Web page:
By Jim Wyss
Busy selling fruits and vegetables on a recent weekday, Luzmila Mita dug into her apron and pulled out a fistful of coins embossed with the image of a Native American woman with a baby strapped to her back.
“I always thought she was one of us,” said Mita, as she looked at the image of Sacagawea, the 18th century Shoshone woman who was part of the Lewis and Clark expedition. “It took me a long time to know she was from up there.”
“Up there” is the United States, where the U.S. Mint has been producing Sacagawea dollar coins since 2000. And even as the coins have lost their luster in the United States, they’ve been embraced in Ecuador, where they’re preferred over paper money.
On the streets of Ecuador, which adopted the U.S. dollar in 2000, Sacagawea and more recently U.S. presidential dollars are ubiquitous — and something of a kindred spirit in a country where many have indigenous roots.
About 4,000 miles to the north, in rural Idaho on Wednesday, Randy’L Teton was thrilled to find out that Sacagawea’s face is so prominent in Ecuador.
In 1998, when she was still in college, Teton, a member of the Shoshone tribe, was asked by artist Glenna Goodacre to be the model for the young Sacagawea. (Teton still holds the title as the youngest and only living model for U.S. currency.)
When the coin was launched in 2000, she spent a year with the U.S. Mint touring the country trying to drive up interest in the coin and Sacagawea’s rich history. But the currency never took off. Vending machines spat them back; cashiers saw them as a hassle.
“American people prefer the dollar bill that they can fold and put into their pants pocket,” said Teton, 40. “Even my own community never really showed the support for [the coin] that it should have.”
Tom Carroll, the general manager of Coins and Valuables in Hollywood, said the dollar coins are thought of more as collectors’ items and keepsakes than walking-around cash.
“You don’t see the Sacagawea coins very often in circulation because dollar coins in general have never really worked out,” he said. “People just don’t respect them.”
But in Ecuador, it’s George Washington who’s spurned.
“Nobody wants to carry around dollar bills,” said David Maji, a taxi driver in Quito with an ashtray full of Sacagawea coins. “If I ever get a bill, I get rid of it as fast as I can.”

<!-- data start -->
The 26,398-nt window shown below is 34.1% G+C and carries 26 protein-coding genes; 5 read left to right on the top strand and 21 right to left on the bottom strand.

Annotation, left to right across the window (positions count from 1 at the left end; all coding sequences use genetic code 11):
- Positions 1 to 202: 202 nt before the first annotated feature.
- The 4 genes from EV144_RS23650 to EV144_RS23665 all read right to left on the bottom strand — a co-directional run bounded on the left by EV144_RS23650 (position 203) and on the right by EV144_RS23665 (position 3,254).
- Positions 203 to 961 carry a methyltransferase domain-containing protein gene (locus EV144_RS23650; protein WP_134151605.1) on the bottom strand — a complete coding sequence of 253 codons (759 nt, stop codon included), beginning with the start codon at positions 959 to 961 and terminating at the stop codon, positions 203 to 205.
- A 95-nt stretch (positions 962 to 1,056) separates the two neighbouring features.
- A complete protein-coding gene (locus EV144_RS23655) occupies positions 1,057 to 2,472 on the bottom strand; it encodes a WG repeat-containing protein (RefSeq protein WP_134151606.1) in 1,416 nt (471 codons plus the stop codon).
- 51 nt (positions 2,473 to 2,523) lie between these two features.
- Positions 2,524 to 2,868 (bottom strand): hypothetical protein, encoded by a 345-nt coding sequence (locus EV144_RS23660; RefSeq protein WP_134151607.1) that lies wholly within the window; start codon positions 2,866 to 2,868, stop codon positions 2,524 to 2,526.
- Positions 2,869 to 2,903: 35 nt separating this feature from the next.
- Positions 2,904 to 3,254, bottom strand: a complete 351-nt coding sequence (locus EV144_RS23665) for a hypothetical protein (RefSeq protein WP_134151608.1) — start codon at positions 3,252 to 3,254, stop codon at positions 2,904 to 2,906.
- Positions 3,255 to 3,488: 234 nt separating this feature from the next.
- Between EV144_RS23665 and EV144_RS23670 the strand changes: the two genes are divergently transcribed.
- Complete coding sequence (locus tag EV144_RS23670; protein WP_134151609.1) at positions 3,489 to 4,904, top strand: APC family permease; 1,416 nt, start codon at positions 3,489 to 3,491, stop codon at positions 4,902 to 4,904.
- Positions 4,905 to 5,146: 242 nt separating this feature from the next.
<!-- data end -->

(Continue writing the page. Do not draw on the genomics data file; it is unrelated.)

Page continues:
He said there was something about the weight of a coin that simply felt “more valuable.”
Ecuador adopted the U.S. dollar 17 years ago amid an economic meltdown and hyper-devaluation that forced the country then to abandon its beloved sucre currency.
And while the country does mint some of its own coins, dollars rule the day.
Byron Imbaqo, who works at the Rio Intag cafe in Quito, said he pulls in about $120 a day, but he only gets a paper dollar bill about once a week.
“Nobody wants those things,” he said, “because you think they might be fake.”
One U.S. tourist said he’d never seen the coin until he traveled to Ecuador.
Official figures don’t quite explain the phenomenon. The United States Mint has shipped approximately $189.1 million in dollar coins to Ecuador since 2002 — mostly Sacagawea dollars but also dollar coins from the U.S. presidency series. That means there would be about 10 $1 coins per person in the country. By comparison, there are about 6.5 billion dollar coins circulating in the United States, or about 20 per person.
But with so many of the coins in the United States stashed away, hoarded and collected, they’re simply not visible on the street, Carroll said.
Teton has never been to Ecuador, but she said she would love the chance for a Native American from the north to visit Native Americans in the south.
“I would love to share the story of Sacagawea,” she said. “And if you’re telling me that Ecuadorians are fully utilizing the coin, I’m just so glad someone is using it. Of course, the presidents are important too.”